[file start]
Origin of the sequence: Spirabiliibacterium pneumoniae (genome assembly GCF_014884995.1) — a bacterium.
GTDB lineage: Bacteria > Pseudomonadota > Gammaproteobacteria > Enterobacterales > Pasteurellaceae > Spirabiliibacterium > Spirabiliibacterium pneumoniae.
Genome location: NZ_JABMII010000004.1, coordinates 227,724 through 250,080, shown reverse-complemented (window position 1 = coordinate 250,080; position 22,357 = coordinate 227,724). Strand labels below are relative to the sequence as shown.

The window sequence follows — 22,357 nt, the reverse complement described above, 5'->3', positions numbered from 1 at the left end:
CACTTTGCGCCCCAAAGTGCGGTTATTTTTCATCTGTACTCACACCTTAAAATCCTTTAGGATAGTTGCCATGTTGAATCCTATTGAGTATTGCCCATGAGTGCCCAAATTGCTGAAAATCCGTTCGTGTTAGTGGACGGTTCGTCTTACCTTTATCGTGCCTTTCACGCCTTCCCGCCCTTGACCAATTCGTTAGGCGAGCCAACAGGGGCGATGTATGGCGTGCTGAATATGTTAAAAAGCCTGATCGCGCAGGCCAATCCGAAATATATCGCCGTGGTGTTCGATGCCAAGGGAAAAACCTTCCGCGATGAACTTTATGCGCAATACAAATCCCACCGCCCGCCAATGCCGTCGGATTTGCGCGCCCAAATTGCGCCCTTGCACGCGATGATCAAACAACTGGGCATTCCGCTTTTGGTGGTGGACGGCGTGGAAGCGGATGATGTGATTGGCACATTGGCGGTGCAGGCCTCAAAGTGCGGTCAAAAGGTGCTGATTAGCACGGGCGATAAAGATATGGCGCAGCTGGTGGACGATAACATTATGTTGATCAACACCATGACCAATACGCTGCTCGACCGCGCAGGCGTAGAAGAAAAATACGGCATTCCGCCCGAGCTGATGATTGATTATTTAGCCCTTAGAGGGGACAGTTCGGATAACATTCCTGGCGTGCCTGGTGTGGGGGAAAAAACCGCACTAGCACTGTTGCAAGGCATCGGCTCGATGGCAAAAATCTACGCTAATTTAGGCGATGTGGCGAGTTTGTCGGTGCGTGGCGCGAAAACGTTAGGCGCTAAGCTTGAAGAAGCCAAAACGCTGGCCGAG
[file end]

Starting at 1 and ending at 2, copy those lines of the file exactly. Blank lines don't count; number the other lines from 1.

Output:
Origin of the sequence: Spirabiliibacterium pneumoniae (genome assembly GCF_014884995.1) — a bacterium.
GTDB lineage: Bacteria > Pseudomonadota > Gammaproteobacteria > Enterobacterales > Pasteurellaceae > Spirabiliibacterium > Spirabiliibacterium pneumoniae.